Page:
Coaching can undoubtedly give great results but when it’s embraced as part of an organisation’s culture, performance can soar. So how do you make it part and parcel of the culture?
Evidence proves that line managers are pivotal in motivating, inspiring and engaging their teams to perform, so it makes sense to help them invest in this vital role. Being a Coach is one of the key roles I believe managers need to embrace in order to unlock the best performance from others – and help keep them there.
That’s because the role of Coach has a lasting influence well beyond each input of coaching: it can help keep employees willing to deliver even when change and uncertainty throws them a new set of challenges. It’s this willingness and agility to keep performing, no matter what, that sets great cultures apart from good cultures – and the impact is rewarded all the way to the bottom line.
But let’s be realistic: being a coach is a tough call for those managers who are mainly used to be held to account for performance metrics and targets. It can also be a pretty terrifying prospect if they don’t feel they have the confidence and expertise to do it!
Formal coaching and qualifications are one thing, but what I’m talking about is the daily, consistent actions that managers can commit to in order to engage their people to perform. Coaching is about building a culture that says we recognise just how important it is that people can learn from each other, learn from the things they find hard, easy, motivating, draining or challenging.
But it takes commitment: it needs to be role-modelled by leaders and managers who believe in its worth by showing they do it.
Coaching for performance
All too often, managers rush off to their next meeting without sparing a few minutes to give some insightful feedback to a team member, coaching slots are squeezed into transactional discussions about day-to-day operations and coaching appointments are postponed or cancelled in order to accommodate an urgent client request. The result is, at best, a vanilla conversation about what’s going on with no clear purpose and outcome. For both parties involved, it can be a frustrating experience that ultimately leaves both sides less convinced of the investment they have both made.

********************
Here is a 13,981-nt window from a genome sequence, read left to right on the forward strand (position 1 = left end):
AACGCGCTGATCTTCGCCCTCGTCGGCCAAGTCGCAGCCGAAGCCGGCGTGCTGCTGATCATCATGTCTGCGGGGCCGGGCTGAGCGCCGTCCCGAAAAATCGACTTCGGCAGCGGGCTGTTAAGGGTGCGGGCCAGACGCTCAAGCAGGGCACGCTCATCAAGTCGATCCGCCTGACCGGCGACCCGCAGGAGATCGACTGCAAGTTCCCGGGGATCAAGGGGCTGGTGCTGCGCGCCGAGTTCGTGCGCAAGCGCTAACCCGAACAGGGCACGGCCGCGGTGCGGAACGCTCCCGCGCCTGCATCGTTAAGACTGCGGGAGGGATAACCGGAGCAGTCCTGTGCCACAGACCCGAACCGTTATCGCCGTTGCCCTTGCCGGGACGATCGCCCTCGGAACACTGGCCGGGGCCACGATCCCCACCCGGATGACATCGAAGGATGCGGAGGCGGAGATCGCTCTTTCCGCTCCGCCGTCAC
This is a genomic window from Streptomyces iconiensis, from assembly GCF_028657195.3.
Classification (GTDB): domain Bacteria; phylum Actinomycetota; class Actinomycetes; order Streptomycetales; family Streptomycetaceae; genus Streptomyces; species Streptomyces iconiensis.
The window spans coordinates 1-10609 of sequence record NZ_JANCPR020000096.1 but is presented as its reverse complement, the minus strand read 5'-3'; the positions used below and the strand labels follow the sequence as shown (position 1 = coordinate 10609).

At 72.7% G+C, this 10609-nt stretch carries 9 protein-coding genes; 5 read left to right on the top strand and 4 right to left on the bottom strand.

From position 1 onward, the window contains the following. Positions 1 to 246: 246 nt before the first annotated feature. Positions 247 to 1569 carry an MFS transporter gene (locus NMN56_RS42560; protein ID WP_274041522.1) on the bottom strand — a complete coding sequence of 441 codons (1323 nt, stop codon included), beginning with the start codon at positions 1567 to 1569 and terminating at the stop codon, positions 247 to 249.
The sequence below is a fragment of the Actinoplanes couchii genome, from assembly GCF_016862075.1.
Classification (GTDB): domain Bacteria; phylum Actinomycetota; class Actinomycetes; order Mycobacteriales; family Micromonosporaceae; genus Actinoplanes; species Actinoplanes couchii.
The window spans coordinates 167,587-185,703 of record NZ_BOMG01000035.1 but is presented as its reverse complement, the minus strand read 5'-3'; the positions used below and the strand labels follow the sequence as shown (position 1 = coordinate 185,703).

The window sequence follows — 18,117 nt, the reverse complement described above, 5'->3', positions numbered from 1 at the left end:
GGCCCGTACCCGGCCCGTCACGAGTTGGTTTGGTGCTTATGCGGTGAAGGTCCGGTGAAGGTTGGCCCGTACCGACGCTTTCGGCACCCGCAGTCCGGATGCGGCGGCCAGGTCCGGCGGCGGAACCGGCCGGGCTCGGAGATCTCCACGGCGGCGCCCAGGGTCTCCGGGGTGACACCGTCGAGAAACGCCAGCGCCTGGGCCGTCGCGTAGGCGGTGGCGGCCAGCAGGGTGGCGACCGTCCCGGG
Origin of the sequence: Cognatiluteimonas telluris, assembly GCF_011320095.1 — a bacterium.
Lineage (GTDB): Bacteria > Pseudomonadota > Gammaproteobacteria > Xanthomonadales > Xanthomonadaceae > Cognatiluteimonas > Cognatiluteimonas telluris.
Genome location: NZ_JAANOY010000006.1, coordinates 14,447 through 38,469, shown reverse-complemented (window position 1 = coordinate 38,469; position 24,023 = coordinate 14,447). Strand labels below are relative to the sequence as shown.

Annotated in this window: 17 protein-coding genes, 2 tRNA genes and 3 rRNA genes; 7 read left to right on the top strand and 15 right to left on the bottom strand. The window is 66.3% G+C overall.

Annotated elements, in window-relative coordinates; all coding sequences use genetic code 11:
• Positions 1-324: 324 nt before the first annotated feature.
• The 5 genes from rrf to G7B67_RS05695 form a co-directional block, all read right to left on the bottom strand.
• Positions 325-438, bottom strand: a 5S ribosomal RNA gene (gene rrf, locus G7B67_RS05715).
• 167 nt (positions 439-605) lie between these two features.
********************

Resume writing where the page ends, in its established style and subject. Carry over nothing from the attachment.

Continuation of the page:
Raising the stakes
If you want managers to raise the stakes and get coaching delivering for them as well as their people, encourage them to do the following;
- Think about the needs of those they’re coaching first and then formulate their session around them. E.g, are they struggling with their confidence, do they need more experience in something specific or are they struggling with an overloaded work/life balance? Give clear objectives for what you’ve both agreed as a key focus for them until the next session. For example, if they want to improve their time management ask them how they will actively ensure this is improved.
- The end of the coaching session isn’t the end of your input. Look out for signs and feedback that they are taking action. You don’t have to wait until the next coaching session to tell them what you noticed or heard! Picking up the phone and congratulating them for a great report, for example, shows you’ve noticed and it helps build an active coaching relationship between you.
- If coaching sessions are tough to diarise, make the most of informal opportunities to offer some insight to their performance. For example, driving back from a meeting or walking back together from the canteen can be a great opportunity to have a ‘wash-up’ style conversation about what went well or not so well.
- Don’t be the genie in the bottle: your role as Coach is not to give the answers and grant the solutions but rather to ask, guide and lead people to their own conclusions and ideas about what they need or want to do. It’s about asking, not telling – and helping others to build their own approach to dealing with challenges or setbacks.
Unlocking what make’s someone’s heart beat a little faster
But perhaps the most important element when it comes to Coaching is asking our managers how well they really know their people. It’s only when we dig deep to really explore what makes someone’s heart beat a faster can we hope to unlock that extra purpose and meaning that inspires them to perform. And once you know how to engage someone to perform, amazing results follow…
**You can hear Jane speak in-depth on the subject of How to create a coaching culture on Wednesday 1st October at the World of Learning Conference and Exhibition at the NEC.**
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